Financial Fraud Against Seniors
Five million! That’s the number of financial fraud cases perpetrated against seniors in the United States. Unfortunately, care givers, law enforcement, or government officials only learn about one in 25 cases. Why the gap?
Financial fraud involving senior citizens happens every day. However, since most are discovered long after the crime is committed or are unreported for various reasons, it is hard for law enforcement or even family members to be proactive in preventing such occurrences. For this reason, taking steps to make seniors less vulnerable is the best approach.
According to the FBI, scammers prefer to target senior citizens because they are more likely to have savings, to own their home, and to have excellent credit. There is also a higher probability they are home when the criminal comes calling; are physically or mentally disabled; are distraught over the loss of a spouse; or are welcoming to a visitor because they simply feel lonely. Furthermore, people of this generation were generally raised to be polite and trusting, making them more likely to take the call or open the door.
Another appealing factor for criminals is that the elderly are less likely to report fraud. Lack of reporting can be due to not knowing the process to do so, being too ashamed, not realizing they were scammed, or fearing that relatives may conclude they are no longer able to live on their own and place them in a home. The fear of losing independence becomes a powerful barrier.
Con artists also understand that seniors can have failing memories and therefore make poor witnesses. And, if the victim doesn’t realize he/she has been scammed for weeks or months, the details become even more blurred.
The U.S. Department of Justice estimates that telemarketers scam around $40 billion a year from one in six Americans. Approximately 80% of the victims are age 50 or older. Scammers use the phone for investment and credit card fraud, lottery scams, identity theft, and selling goods that don’t exist.
One of the best ways for Indiana residents to protect themselves against phone scammers is to register for the “Do Not Call” list at www.IndianaConsumer.com or call 888-834-9969. According to the Indiana Attorney General, Indiana’s “Do Not Call” list is one of the most restrictive in the nation and it is free.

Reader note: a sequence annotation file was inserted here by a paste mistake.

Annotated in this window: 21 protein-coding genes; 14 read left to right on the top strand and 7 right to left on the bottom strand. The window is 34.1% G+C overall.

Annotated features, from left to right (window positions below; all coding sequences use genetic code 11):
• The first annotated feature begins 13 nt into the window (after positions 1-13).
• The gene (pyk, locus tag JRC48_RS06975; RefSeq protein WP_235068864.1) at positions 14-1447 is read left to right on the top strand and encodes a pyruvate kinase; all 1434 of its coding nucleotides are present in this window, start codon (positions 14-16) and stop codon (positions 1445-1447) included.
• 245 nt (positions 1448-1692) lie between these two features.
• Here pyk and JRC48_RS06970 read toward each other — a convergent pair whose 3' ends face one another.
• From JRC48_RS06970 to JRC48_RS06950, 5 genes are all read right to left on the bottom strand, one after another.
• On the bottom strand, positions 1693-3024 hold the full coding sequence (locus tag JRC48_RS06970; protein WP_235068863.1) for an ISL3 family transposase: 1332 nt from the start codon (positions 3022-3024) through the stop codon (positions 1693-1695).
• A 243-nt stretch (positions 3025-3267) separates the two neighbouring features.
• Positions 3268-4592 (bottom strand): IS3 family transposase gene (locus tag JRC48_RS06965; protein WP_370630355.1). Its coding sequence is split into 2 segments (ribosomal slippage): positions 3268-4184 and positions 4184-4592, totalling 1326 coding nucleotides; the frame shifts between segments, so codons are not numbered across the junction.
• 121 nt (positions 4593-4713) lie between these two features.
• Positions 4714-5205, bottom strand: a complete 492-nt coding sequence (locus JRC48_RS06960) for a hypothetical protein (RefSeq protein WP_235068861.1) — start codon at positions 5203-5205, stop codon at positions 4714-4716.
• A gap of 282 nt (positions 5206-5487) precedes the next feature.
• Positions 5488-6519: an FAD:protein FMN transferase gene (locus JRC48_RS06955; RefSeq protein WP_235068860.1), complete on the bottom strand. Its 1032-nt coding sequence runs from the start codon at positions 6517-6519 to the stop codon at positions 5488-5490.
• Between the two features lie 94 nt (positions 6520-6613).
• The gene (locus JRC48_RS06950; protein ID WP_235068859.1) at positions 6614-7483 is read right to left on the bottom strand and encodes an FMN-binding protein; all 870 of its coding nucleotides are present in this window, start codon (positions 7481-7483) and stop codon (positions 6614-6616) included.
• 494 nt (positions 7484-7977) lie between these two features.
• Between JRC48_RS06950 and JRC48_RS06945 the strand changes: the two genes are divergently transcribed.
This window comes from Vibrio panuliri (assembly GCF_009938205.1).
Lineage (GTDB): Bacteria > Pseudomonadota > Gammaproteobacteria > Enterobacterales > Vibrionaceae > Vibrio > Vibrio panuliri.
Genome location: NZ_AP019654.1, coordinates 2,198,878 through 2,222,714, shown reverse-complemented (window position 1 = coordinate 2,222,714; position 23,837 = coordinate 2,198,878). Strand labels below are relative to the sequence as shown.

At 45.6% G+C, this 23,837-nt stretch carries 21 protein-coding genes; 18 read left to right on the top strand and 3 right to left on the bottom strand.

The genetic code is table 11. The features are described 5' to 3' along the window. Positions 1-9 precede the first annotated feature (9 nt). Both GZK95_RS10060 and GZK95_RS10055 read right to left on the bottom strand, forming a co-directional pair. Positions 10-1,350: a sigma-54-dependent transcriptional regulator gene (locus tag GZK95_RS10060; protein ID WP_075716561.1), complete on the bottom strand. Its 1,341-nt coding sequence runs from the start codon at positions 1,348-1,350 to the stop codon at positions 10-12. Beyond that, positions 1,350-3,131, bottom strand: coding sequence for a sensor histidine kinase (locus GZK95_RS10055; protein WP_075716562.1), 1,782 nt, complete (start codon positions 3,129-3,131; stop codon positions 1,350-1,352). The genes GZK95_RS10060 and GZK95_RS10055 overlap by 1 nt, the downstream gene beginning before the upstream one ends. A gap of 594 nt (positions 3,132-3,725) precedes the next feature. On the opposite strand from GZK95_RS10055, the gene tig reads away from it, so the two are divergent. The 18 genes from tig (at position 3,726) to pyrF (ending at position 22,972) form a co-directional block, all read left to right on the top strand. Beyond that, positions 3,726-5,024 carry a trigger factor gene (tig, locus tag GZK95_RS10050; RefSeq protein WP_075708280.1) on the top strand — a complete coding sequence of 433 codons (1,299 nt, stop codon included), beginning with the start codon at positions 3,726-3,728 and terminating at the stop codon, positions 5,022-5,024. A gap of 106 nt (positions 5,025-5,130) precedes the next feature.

If an unsolicited call is received, understand that by law the caller must provide a signed written contract and allow seven days for the transaction to be canceled prior to any costs being charged.
Home Repair Scams
Home repair is another way that seniors are scammed. Typically a person knocks on the door, claims to notice damage to the home (i.e. the roof), and offers to repair it. Some seniors with mobility issues may not be able to actually see the damage mentioned and will take the scammer at their word. If this happens, no agreement should be made until a second opinion is secured from another firm. Any home improvements should have a written, signed contract and never require more than one-third of the total cost up front.
Reverse Mortgage Fraud
Reverse mortgage scams are prevalent since these vehicles were designed to allow older homeowners to convert the equity in their residence into supplemental income. For seniors who are house rich, but cash poor, the reverse mortgage can appear to be an attractive option. Because of this, it is also popular with scammers.
According to the FBI, the two most common scams are equity theft and foreclosure rescue. In equity theft, the scammer purchases a home in foreclosure and sells it to a senior. The new senior homeowner is then instructed to take out a reverse mortgage. Once the transaction is complete, the scammer steals the proceeds of the loan.
In foreclosure rescue, the scammer identifies seniors who are at risk of losing their homes. The senior is encouraged by the scammer to obtain a reverse mortgage to save the property, but will not qualify. The scammer then advises the homeowner to take out a traditional mortgage instead, at which point the property and its equity is transferred to the scammer.
Be aware that reverse mortgages are complicated and not always the best option. For information visit the Federal Trade Commission at www.ftc.gov and search for Reverse Mortgages.
The best way for seniors to protect themselves is to be alert to current scams and know what to do to mitigate the risk. The Indiana Attorney General’s website provides helpful information and allows individuals to sign-up for email and text notifications of the latest scams. Go to www.in.gov/attorneygeneral and click on “Senior.”
This article was contributed by Meredith Carbrey, CFP, a Wealth Advisor at Bedel Financial Consulting, Inc.
Elaine E. Bedel, CFP, is CEO and president of Bedel Financial Consulting, Inc., a wealth management firm located in Indianapolis. She is a featured guest each Wednesday on the WTHR (NBC, Indianapolis) Channel 13 News at Noon, “Your Money” segment. Elaine’s book, “Advice You Never Asked For…But wished you had,” is available on Amazon.com. For more information, visit www.BedelFinancial.com or email Elaine at email@example.com.